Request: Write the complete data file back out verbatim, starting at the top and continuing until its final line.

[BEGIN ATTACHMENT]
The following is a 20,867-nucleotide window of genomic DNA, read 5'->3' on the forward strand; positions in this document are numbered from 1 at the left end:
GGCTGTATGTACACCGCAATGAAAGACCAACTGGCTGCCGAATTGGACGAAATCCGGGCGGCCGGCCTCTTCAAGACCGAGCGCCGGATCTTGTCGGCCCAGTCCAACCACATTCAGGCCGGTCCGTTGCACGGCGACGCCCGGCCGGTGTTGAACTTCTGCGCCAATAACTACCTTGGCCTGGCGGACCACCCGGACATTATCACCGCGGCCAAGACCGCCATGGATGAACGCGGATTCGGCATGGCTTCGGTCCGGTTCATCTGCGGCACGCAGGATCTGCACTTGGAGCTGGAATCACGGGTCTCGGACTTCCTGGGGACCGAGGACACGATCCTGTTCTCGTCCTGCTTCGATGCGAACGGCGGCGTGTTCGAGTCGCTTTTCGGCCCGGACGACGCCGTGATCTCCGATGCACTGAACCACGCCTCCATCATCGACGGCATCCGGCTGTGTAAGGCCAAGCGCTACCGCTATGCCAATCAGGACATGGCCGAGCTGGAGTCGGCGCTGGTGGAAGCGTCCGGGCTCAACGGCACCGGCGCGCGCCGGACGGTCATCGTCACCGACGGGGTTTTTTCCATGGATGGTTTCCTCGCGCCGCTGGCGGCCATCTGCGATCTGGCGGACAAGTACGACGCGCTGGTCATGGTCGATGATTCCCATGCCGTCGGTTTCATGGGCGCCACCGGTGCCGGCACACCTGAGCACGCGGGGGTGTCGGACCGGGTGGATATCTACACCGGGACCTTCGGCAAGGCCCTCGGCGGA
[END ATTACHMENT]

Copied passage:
The following is a 20,867-nucleotide window of genomic DNA, read 5'->3' on the forward strand; positions in this document are numbered from 1 at the left end:
GGCTGTATGTACACCGCAATGAAAGACCAACTGGCTGCCGAATTGGACGAAATCCGGGCGGCCGGCCTCTTCAAGACCGAGCGCCGGATCTTGTCGGCCCAGTCCAACCACATTCAGGCCGGTCCGTTGCACGGCGACGCCCGGCCGGTGTTGAACTTCTGCGCCAATAACTACCTTGGCCTGGCGGACCACCCGGACATTATCACCGCGGCCAAGACCGCCATGGATGAACGCGGATTCGGCATGGCTTCGGTCCGGTTCATCTGCGGCACGCAGGATCTGCACTTGGAGCTGGAATCACGGGTCTCGGACTTCCTGGGGACCGAGGACACGATCCTGTTCTCGTCCTGCTTCGATGCGAACGGCGGCGTGTTCGAGTCGCTTTTCGGCCCGGACGACGCCGTGATCTCCGATGCACTGAACCACGCCTCCATCATCGACGGCATCCGGCTGTGTAAGGCCAAGCGCTACCGCTATGCCAATCAGGACATGGCCGAGCTGGAGTCGGCGCTGGTGGAAGCGTCCGGGCTCAACGGCACCGGCGCGCGCCGGACGGTCATCGTCACCGACGGGGTTTTTTCCATGGATGGTTTCCTCGCGCCGCTGGCGGCCATCTGCGATCTGGCGGACAAGTACGACGCGCTGGTCATGGTCGATGATTCCCATGCCGTCGGTTTCATGGGCGCCACCGGTGCCGGCACACCTGAGCACGCGGGGGTGTCGGACCGGGTGGATATCTACACCGGGACCTTCGGCAAGGCCCTCGGCGGA